How modern Europe was formed
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London - The making of modern Europe began in earnest about 5 000 years ago when a mass migration of people from what is now southern Russia and Georgia introduced new technology, languages and dairy farming to the Continent, a study has found.
Thousands of Bronze Age migrants from the Caucasus came to northern Europe in a major movement of prehistoric people in the third millennium BC, according to the largest research project of its kind that analysed the genetic make-up of more than 100 ancient skeletons from the period.
The migrants brought new metal skills, spoke what became the basis of almost every other European language - from Greek and Latin to German and English - and carried a genetic mutation that allowed adults to drink cow's milk.
This lactose-tolerance gene, which enables adults to digest the sugar in milk, is still more prevalent in northern Europeans today than in most other regions of the world. This illustrates the historic importance of dairy food in the northern European diet, the scientists said.
The mass migration was one of the most significant in European history, equivalent to the colonisation of the Americas, and was a transformative period in terms of the change in languages and culture that it brought about, the researchers believe. “The single most important finding from our study is that the Bronze Age, which was relatively recent, was when the major genetic landscape affecting modern-day Europeans was formed. It's a surprise as it happened so recently,” Eske Willerslev, professor of evolutionary genetics at the University of Copenhagen, said. “Our study is the first, real large-scale population genomic study ever undertaken on ancient individuals. We analysed genome sequence data from 101 past individuals.
“This is more than a doubling of the number of genomic sequenced individuals of prehistoric man generated to date. The results show that the genetic composition and distribution of peoples in Europe and Asia today is a surprisingly late phenomenon, only a few thousand years old.”
The genomic analysis, published in the journal Nature, indicates that the Yamnaya people who lived in the Caucasus about 5 000 years ago were responsible for spreading not just their innovative cultural ideas and languages, but their DNA across a vast area extending from the Urals to Scandinavia.
They effectively replaced the older Neolithic farmers and hunter-gatherers who had occupied northern Europe for thousands of years previously, presumably aided by the Yamnaya's ability to smelt bronze and copper and herd cattle, Professor Willerslev said.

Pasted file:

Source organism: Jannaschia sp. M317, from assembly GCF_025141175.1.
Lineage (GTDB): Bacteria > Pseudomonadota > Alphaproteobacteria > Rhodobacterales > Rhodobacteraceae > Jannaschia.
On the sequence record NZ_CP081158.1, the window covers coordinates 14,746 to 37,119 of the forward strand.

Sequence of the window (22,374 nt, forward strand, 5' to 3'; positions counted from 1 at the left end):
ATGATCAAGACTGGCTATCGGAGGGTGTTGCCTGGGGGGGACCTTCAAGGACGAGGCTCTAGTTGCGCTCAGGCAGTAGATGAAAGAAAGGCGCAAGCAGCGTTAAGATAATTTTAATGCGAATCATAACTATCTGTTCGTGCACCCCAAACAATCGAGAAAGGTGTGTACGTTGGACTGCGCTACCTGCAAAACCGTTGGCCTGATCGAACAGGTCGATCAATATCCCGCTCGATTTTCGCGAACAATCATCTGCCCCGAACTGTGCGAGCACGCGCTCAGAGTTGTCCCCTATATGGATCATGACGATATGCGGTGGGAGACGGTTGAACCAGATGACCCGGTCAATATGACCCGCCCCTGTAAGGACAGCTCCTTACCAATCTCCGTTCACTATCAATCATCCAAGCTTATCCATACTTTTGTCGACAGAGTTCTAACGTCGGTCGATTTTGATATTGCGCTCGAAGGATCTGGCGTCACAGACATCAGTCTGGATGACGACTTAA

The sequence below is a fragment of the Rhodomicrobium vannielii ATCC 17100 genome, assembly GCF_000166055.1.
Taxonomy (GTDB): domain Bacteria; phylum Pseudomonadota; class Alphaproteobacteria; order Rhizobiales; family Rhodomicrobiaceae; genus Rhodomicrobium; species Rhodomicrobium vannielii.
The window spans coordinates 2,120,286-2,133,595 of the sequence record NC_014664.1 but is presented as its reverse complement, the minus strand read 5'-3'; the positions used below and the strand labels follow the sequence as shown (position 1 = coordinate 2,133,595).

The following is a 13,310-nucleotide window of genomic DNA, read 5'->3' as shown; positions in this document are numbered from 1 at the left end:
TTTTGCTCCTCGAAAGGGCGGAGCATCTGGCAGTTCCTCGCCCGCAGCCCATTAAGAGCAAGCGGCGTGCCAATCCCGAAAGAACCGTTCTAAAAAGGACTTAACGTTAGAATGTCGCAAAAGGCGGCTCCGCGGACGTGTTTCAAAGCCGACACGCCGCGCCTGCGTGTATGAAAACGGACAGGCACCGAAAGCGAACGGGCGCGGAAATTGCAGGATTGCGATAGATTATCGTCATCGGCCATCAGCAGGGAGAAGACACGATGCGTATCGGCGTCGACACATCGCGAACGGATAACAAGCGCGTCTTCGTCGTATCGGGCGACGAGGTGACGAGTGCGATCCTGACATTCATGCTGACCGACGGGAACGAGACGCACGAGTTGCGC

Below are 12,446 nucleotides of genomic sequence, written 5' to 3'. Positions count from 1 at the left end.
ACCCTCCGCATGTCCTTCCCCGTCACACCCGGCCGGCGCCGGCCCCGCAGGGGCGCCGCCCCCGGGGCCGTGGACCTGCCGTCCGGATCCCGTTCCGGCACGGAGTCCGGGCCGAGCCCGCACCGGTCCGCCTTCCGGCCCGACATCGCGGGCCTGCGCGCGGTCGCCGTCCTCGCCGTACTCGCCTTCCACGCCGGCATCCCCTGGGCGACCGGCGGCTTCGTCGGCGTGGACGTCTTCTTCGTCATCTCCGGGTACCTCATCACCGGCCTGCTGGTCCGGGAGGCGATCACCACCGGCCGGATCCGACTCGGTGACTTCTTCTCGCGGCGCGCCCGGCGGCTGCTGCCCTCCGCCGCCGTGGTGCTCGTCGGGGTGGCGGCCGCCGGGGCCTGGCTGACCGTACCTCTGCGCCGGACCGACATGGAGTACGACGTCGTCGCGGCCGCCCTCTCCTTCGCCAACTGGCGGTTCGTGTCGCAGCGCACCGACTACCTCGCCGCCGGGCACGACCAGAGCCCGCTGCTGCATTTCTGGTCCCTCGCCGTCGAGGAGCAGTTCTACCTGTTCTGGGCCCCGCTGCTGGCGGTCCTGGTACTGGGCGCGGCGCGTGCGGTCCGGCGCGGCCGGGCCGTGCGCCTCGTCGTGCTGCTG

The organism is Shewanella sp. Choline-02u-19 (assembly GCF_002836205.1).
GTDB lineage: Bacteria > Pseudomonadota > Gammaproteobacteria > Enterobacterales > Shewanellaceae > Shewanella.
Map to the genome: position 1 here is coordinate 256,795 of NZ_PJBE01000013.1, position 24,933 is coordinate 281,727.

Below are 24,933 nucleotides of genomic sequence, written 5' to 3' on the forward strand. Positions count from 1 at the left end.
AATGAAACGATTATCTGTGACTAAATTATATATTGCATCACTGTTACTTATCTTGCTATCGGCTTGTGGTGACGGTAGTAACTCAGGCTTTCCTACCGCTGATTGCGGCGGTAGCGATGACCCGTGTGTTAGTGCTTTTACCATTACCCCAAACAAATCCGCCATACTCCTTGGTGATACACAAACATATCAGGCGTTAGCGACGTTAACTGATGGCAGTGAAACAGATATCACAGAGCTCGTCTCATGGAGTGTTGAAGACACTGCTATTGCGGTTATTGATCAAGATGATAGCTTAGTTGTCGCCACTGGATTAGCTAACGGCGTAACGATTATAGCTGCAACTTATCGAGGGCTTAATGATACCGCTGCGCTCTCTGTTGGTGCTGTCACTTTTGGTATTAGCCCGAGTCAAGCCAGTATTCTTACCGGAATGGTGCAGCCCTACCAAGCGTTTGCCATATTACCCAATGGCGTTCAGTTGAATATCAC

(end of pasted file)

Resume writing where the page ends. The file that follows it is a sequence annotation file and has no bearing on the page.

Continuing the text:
“They brought with them new technology, new family structures, new religion and new ways of burying their dead,” Professor Willerslev said.
“They also brought the start of cities. They were a hi-tech culture.”
The Yamnaya also probably introduced genes for brown eyes, pale skin and tall stature to northern Europeans in the third millennium BC, which at that time was inhabited by dark-skinned, blue-eyed, short people, he said.
Crucially, they also brought the lactose-tolerance mutation that would allow adults to drink cow's milk, a useful genetic attribute for healthy nutrition. “Previously, the common belief was that lactose tolerance developed in the Balkans or in the Middle East in connection with the introduction of farming during the Stone Age,” said a co-author of the study, Martin Sikora, of the Natural History Museum in Copenhagen.
“But now we can see that even late in the Bronze Age the mutation that gives rise to the tolerance is rare in Europe. We think that it may have been introduced into Europe with the Yamnaya herders from the Caucasus but that the selection that has made most Europeans lactose tolerant has happened at a much later time,” Dr Sikora said.
Professor Kristian Kristiansen, an archaeologist at the University of Gothenburg, said the study resolves some of the questions about whether this period in prehistory was dominated by the movement of ideas or the migration and settlement of people en masse.
“The old Neolithic farming cultures were replaced by a completely new perception of family, property and personhood. I and other archaeologists share the opinion that these changes came about as a result of massive migrations,” Professor Kristiansen said.
The study, led by Morten Allentoft, of the Natural History Museum in Copenhagen, also found that the Yamnaya people migrated east to occupy parts of Central Asia. They were eventually replaced by eastern Asians about 2 000 years ago.